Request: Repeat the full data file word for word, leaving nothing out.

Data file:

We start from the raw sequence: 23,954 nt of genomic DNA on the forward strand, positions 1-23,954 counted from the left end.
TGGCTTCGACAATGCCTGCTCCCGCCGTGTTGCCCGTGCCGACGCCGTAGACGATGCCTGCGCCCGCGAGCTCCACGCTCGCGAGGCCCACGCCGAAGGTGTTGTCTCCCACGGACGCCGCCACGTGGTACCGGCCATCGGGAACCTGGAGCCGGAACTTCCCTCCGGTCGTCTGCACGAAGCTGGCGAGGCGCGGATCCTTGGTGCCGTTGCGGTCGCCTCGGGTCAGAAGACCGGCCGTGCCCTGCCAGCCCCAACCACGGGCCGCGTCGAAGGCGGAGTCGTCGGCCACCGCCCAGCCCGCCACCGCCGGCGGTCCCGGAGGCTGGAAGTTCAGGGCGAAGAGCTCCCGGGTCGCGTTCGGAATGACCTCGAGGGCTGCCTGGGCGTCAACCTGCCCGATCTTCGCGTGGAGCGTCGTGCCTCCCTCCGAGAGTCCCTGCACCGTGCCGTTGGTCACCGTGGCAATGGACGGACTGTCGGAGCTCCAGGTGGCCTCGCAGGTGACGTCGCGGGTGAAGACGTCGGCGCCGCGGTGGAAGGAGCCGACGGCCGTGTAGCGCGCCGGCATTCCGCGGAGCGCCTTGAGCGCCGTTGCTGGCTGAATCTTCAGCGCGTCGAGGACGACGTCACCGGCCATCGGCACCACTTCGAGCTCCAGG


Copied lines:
We start from the raw sequence: 23,954 nt of genomic DNA on the forward strand, positions 1-23,954 counted from the left end.
TGGCTTCGACAATGCCTGCTCCCGCCGTGTTGCCCGTGCCGACGCCGTAGACGATGCCTGCGCCCGCGAGCTCCACGCTCGCGAGGCCCACGCCGAAGGTGTTGTCTCCCACGGACGCCGCCACGTGGTACCGGCCATCGGGAACCTGGAGCCGGAACTTCCCTCCGGTCGTCTGCACGAAGCTGGCGAGGCGCGGATCCTTGGTGCCGTTGCGGTCGCCTCGGGTCAGAAGACCGGCCGTGCCCTGCCAGCCCCAACCACGGGCCGCGTCGAAGGCGGAGTCGTCGGCCACCGCCCAGCCCGCCACCGCCGGCGGTCCCGGAGGCTGGAAGTTCAGGGCGAAGAGCTCCCGGGTCGCGTTCGGAATGACCTCGAGGGCTGCCTGGGCGTCAACCTGCCCGATCTTCGCGTGGAGCGTCGTGCCTCCCTCCGAGAGTCCCTGCACCGTGCCGTTGGTCACCGTGGCAATGGACGGACTGTCGGAGCTCCAGGTGGCCTCGCAGGTGACGTCGCGGGTGAAGACGTCGGCGCCGCGGTGGAAGGAGCCGACGGCCGTGTAGCGCGCCGGCATTCCGCGGAGCGCCTTGAGCGCCGTTGCTGGCTGAATCTTCAGCGCGTCGAGGACGACGTCACCGGCCATCGGCACCACTTCGAGCTCCAGG